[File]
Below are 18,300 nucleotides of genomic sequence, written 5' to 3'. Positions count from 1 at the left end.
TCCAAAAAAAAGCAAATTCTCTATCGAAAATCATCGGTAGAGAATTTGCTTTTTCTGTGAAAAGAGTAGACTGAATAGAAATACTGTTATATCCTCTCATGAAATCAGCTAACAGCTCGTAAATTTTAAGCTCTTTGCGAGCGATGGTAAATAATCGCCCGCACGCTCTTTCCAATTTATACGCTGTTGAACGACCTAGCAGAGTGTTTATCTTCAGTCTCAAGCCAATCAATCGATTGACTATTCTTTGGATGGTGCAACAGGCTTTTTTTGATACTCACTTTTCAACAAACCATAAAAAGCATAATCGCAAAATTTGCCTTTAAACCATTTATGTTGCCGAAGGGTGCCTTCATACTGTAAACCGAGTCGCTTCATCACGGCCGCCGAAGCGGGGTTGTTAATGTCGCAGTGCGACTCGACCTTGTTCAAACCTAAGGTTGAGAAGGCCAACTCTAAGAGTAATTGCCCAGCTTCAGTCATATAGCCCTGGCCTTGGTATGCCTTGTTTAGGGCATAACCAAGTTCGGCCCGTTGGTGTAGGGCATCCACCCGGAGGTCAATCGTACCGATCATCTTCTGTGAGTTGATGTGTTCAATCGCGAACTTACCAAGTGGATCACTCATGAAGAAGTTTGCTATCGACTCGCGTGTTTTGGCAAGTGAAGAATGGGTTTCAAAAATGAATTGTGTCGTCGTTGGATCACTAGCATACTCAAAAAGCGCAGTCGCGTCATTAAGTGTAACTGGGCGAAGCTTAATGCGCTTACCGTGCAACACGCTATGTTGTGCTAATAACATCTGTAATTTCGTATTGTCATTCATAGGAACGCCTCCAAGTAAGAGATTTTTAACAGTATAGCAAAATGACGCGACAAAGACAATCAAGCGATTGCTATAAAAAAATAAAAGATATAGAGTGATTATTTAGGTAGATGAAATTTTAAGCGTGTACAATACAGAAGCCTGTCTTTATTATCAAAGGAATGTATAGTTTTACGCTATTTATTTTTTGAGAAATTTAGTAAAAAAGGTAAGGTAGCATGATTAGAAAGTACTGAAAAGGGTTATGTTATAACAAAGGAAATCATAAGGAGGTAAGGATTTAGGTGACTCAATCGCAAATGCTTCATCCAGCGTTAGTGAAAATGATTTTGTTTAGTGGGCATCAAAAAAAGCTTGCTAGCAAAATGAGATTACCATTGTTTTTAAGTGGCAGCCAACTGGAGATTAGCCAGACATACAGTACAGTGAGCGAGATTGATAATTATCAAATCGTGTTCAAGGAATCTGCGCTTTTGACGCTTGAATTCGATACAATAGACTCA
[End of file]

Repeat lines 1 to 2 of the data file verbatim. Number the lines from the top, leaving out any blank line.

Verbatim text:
Below are 18,300 nucleotides of genomic sequence, written 5' to 3'. Positions count from 1 at the left end.
TCCAAAAAAAAGCAAATTCTCTATCGAAAATCATCGGTAGAGAATTTGCTTTTTCTGTGAAAAGAGTAGACTGAATAGAAATACTGTTATATCCTCTCATGAAATCAGCTAACAGCTCGTAAATTTTAAGCTCTTTGCGAGCGATGGTAAATAATCGCCCGCACGCTCTTTCCAATTTATACGCTGTTGAACGACCTAGCAGAGTGTTTATCTTCAGTCTCAAGCCAATCAATCGATTGACTATTCTTTGGATGGTGCAACAGGCTTTTTTTGATACTCACTTTTCAACAAACCATAAAAAGCATAATCGCAAAATTTGCCTTTAAACCATTTATGTTGCCGAAGGGTGCCTTCATACTGTAAACCGAGTCGCTTCATCACGGCCGCCGAAGCGGGGTTGTTAATGTCGCAGTGCGACTCGACCTTGTTCAAACCTAAGGTTGAGAAGGCCAACTCTAAGAGTAATTGCCCAGCTTCAGTCATATAGCCCTGGCCTTGGTATGCCTTGTTTAGGGCATAACCAAGTTCGGCCCGTTGGTGTAGGGCATCCACCCGGAGGTCAATCGTACCGATCATCTTCTGTGAGTTGATGTGTTCAATCGCGAACTTACCAAGTGGATCACTCATGAAGAAGTTTGCTATCGACTCGCGTGTTTTGGCAAGTGAAGAATGGGTTTCAAAAATGAATTGTGTCGTCGTTGGATCACTAGCATACTCAAAAAGCGCAGTCGCGTCATTAAGTGTAACTGGGCGAAGCTTAATGCGCTTACCGTGCAACACGCTATGTTGTGCTAATAACATCTGTAATTTCGTATTGTCATTCATAGGAACGCCTCCAAGTAAGAGATTTTTAACAGTATAGCAAAATGACGCGACAAAGACAATCAAGCGATTGCTATAAAAAAATAAAAGATATAGAGTGATTATTTAGGTAGATGAAATTTTAAGCGTGTACAATACAGAAGCCTGTCTTTATTATCAAAGGAATGTATAGTTTTACGCTATTTATTTTTTGAGAAATTTAGTAAAAAAGGTAAGGTAGCATGATTAGAAAGTACTGAAAAGGGTTATGTTATAACAAAGGAAATCATAAGGAGGTAAGGATTTAGGTGACTCAATCGCAAATGCTTCATCCAGCGTTAGTGAAAATGATTTTGTTTAGTGGGCATCAAAAAAAGCTTGCTAGCAAAATGAGATTACCATTGTTTTTAAGTGGCAGCCAACTGGAGATTAGCCAGACATACAGTACAGTGAGCGAGATTGATAATTATCAAATCGTGTTCAAGGAATCTGCGCTTTTGACGCTTGAATTCGATACAATAGACTCA